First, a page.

Susie Wyshak, an Oakland-based food business strategist, offers plenty of insight into that very question in Good Food, Great Business: How to Take Your Artisan Food Idea from Concept to Marketplace
, which just came out from Chronicle Books.
Wyshak was working for the upscale foodie online marketplace Foodzie when she decided to embark on the book. She had also thought long and hard about starting her own food business, and had heard from so many others about their successes and failures. Rather than start a business of her own, she decided to help others learn how to do it.
With advice and anecdotes from more than 75 experts in the field, Wyshak helps you consider not only whether your personality is right for entrepreneurship, but if it is, what kind of food business to consider. She gives the plusses –like many places need better food options – and the minuses – 60 to 80 hour workweeks are not uncommon when starting out. She discusses whether you need a business plan, about branding and why it’s important, packaging, and production. She discusses the ins and outs of selling your product independently as opposed to being sold at markets, should you use a distributor, how to determine pricing, and the all-important marketing.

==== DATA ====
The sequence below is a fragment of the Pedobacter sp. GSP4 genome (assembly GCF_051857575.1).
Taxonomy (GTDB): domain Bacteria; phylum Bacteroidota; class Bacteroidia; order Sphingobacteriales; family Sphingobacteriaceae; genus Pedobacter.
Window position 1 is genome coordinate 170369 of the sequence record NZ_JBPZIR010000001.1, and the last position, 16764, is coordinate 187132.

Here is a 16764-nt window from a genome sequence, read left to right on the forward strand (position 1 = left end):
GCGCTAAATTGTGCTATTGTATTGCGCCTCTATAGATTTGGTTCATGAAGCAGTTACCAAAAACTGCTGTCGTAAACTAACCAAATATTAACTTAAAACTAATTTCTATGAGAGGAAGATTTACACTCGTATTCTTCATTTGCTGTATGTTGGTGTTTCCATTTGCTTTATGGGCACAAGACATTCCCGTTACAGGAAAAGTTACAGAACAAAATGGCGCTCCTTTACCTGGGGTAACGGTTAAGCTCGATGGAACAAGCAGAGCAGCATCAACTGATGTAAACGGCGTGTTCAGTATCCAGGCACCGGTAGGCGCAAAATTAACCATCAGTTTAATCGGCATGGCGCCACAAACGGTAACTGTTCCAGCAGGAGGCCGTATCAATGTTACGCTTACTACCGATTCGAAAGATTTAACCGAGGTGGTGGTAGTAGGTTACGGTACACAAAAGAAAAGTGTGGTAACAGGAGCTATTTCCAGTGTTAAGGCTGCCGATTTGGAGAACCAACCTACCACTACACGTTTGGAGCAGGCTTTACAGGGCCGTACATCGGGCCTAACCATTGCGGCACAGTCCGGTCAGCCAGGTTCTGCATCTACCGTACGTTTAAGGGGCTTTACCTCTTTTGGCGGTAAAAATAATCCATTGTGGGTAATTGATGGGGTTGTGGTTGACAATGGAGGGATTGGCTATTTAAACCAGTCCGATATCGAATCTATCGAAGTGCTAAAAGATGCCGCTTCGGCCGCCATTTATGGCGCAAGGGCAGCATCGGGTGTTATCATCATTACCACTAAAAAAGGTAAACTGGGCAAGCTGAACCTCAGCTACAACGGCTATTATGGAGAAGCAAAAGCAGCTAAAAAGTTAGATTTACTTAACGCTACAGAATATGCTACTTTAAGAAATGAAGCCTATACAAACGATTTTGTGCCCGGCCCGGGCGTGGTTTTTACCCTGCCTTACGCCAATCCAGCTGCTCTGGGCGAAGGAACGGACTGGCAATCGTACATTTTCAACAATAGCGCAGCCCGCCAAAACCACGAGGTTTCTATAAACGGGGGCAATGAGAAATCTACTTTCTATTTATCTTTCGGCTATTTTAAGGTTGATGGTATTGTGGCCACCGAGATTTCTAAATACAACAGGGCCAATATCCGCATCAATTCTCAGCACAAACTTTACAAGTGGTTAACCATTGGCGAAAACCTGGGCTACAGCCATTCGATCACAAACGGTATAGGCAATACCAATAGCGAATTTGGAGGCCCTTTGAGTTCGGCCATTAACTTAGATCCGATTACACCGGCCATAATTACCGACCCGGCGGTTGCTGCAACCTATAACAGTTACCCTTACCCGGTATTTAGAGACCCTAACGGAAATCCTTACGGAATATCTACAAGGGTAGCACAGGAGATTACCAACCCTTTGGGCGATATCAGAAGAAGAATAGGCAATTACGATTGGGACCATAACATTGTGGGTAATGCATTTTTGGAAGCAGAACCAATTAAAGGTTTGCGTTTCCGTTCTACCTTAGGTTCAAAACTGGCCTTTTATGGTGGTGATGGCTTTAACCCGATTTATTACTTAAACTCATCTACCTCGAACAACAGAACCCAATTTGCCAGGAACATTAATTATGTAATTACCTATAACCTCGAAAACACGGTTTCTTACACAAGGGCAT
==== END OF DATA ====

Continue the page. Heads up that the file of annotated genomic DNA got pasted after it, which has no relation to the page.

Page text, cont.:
Wyshak’s style is casual and conversational, and the anecdotes about local businesses – like the East Bay-based Lotus Foods, whose founders had no prior food business experience, had an epiphany eating forbidden black rice on a visit to China – are engaging and informative.
While I have no plans to start a food-based business of my own, it’s great to know this book is out there in case I change my mind.
Susie Wyshak will discuss her book in the CUESA classroom (under the white tents in front of the Ferry Building) at 11 a.m. on Saturday, Dec. 13.
Seems like everyone wants to quit their day job to open their own artisanal mustard company these days. But while doing it may seem glamorous, how sustainable of a business idea do you really have?